Model output statistics

Model Output Statistics (MOS) is an omnipresent statistical technique that forms the backbone of modern weather forecasting. The technique pioneered in the 1960s and early 1970s is used to postprocess output from numerical weather forecast models. Generally speaking, numerical weather forecast models do an excellent job of forecasting upper air patterns but are too crude to account for local variations in surface weather. Pure statistical models, on the other hand, are excellent at forecasting idiosyncrasies in local weather but are usually worthless beyond about six hours. The MOS technique combines the two, using complex numerical forecasts based on the physics of the atmosphere to forecast the largescale weather patterns and then using regression equations in statistical postprocessing to clarify surface weather details. The accuracy is generally far better than either a pure statistical model or a pure numerical model (NWP).
Contents
Definition
Because forecast models on their own do not reliably determine weather conditions near ground level, statistical models based upon the three dimensional fields output from numerical weather models, surface observations, as well as the climatology for specific locations were developed. These statistical models are called Model Output Statistics (MOS).^{[1]}
History
MOS was developed by the National Weather Service for their suite of weather forecasting models by 1976.^{[2]} The United States Air Force developed their own set of MOS based upon their dynamical weather model, the NOGAPS, by 1983.^{[3]} This differs from the perfect prog technique, which assumes that the output of numerical weather prediction guidance is perfect.^{[4]}
Leading MOS scientists
MOS has a very small field of practitioners. The most often cited pioneers are Glahn, Lowry, and Klein. Currently, most work in the field is done from the Meteorological Development Lab (MDL) [1]. Significant work has been contributed to the field by Murphy, Dallavalle, Mass, Vislocky, Fritsch, Allen, Hughes, and Antolik. [2]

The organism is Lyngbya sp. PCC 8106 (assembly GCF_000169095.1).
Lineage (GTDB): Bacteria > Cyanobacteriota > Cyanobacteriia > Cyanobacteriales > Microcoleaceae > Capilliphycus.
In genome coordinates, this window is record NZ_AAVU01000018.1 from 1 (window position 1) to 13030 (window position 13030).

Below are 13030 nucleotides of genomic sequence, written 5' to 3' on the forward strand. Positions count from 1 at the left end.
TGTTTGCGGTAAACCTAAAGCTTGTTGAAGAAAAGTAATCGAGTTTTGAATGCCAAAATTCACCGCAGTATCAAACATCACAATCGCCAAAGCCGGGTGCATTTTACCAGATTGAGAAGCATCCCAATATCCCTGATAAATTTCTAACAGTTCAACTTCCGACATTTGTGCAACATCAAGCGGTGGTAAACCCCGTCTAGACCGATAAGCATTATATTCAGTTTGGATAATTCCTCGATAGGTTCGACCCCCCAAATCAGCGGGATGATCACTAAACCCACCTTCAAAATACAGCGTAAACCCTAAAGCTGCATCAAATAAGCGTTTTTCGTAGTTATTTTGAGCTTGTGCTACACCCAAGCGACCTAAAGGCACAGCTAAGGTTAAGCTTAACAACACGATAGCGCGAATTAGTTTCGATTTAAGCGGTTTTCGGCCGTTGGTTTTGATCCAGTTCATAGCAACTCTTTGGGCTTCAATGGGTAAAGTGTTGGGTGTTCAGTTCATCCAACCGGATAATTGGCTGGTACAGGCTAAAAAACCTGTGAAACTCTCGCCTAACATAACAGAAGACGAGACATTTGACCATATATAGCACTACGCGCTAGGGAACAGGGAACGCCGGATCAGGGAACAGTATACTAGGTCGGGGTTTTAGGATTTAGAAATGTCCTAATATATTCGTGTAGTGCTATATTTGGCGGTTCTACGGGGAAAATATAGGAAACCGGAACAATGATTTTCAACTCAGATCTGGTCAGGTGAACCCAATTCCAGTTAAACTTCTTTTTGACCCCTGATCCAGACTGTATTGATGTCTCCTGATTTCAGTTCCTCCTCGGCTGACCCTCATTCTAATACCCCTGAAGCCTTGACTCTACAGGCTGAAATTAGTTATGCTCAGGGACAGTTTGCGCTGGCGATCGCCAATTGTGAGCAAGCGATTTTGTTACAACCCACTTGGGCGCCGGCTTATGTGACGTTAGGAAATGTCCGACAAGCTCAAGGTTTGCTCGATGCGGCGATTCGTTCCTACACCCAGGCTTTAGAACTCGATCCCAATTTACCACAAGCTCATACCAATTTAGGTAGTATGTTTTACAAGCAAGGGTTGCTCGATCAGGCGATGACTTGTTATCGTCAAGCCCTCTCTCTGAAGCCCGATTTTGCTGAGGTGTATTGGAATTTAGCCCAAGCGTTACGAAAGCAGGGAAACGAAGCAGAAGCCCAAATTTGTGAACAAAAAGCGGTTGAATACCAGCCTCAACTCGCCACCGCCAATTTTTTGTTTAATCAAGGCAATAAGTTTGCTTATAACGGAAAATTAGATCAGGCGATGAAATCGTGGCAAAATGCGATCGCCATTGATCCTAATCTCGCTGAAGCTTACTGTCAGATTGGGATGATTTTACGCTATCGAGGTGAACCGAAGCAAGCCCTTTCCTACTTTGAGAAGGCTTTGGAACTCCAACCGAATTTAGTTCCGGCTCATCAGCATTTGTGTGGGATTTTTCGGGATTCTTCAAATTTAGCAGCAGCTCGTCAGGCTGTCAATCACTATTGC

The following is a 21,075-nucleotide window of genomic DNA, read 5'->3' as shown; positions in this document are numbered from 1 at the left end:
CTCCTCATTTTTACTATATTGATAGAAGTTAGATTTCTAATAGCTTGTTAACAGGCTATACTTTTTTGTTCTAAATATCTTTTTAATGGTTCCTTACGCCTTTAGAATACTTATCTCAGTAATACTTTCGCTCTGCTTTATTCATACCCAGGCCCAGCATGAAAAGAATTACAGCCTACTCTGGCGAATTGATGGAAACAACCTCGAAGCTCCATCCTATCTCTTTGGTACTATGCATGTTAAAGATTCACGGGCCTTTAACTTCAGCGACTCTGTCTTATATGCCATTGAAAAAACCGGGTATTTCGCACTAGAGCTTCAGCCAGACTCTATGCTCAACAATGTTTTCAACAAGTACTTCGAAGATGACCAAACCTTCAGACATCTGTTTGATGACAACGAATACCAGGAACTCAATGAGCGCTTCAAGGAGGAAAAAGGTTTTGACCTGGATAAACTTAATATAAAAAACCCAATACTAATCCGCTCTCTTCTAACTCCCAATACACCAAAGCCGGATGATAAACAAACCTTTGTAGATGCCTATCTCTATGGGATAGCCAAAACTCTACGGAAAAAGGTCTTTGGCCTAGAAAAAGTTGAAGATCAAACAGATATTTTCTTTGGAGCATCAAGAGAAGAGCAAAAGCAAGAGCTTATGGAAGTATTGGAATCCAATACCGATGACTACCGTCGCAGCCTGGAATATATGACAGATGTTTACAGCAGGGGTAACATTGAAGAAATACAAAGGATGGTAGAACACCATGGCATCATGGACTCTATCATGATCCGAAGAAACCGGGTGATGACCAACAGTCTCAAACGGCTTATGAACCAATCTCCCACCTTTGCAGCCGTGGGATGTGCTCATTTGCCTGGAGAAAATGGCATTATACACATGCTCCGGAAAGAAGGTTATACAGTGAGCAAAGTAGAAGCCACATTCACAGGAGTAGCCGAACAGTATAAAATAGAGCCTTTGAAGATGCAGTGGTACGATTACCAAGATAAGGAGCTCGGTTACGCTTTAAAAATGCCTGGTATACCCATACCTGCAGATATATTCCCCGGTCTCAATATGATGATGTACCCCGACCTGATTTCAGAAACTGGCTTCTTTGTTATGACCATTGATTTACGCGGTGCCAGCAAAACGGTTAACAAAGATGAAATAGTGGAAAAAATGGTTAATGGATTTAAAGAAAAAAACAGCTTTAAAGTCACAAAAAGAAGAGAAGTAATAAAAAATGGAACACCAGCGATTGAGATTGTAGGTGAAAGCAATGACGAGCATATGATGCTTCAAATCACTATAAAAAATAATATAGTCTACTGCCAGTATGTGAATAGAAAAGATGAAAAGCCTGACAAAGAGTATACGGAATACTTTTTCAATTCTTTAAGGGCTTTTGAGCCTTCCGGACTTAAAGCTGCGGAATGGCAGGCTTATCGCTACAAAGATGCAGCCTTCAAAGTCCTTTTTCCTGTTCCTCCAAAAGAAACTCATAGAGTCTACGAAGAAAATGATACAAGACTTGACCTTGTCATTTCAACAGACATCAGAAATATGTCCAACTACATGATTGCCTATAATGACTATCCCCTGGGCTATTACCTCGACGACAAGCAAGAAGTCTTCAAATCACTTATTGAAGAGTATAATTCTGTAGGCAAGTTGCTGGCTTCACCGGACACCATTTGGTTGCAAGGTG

Current operational forecasts
MOS is run operationally using millions of equations from the MDL. As of 2010, the NAM, GFS (short and long range) and 22member GFS ensemble are used to create MOS products; the NGMderived MOS products were discontinued in March 2009. (List of MOS products from the MDL)
References
 ^ Baum, Marsha L. (2007). When nature strikes: weather disasters and the law. Greenwood Publishing Group. p. 189. ISBN 9780275221294. http://books.google.com/books?id=blEMoIKX_0IC&pg=PA188&dq=model+output+statistics+book&hl=en&ei=8KxVTcGPH4j2gAe_isnwDA&sa=X&oi=book_result&ct=result&resnum=3&ved=0CEgQ6AEwAg#v=onepage&q=model%20output%20statistics%20book&f=false. Retrieved 20110211.
 ^ Harry Hughes (1976). Model output statistics forecast guidance. United States Air Force Environmental Technical Applications Center. pp. 1–16.
 ^ L. Best, D. L. and S. P. Pryor (1983). Air Weather Service Model Output Statistics Systems. Air Force Global Weather Central. pp. 1–90.
 ^ Gultepe, Ismail (2007). Fog and boundary layer clouds: fog visibility and forecasting. Springer. p. 1144. ISBN 9783764384180. http://books.google.com/books?id=QwzHZwVBAC&pg=PA1144&dq=model+output+statistics+book&hl=en&ei=8KxVTcGPH4j2gAe_isnwDA&sa=X&oi=book_result&ct=result&resnum=6&ved=0CFgQ6AEwBQ#v=onepage&q=model%20output%20statistics%20book&f=false. Retrieved 20110211.
External links
Categories: Weather prediction  Numerical climate and weather models  Climate and weather statistics
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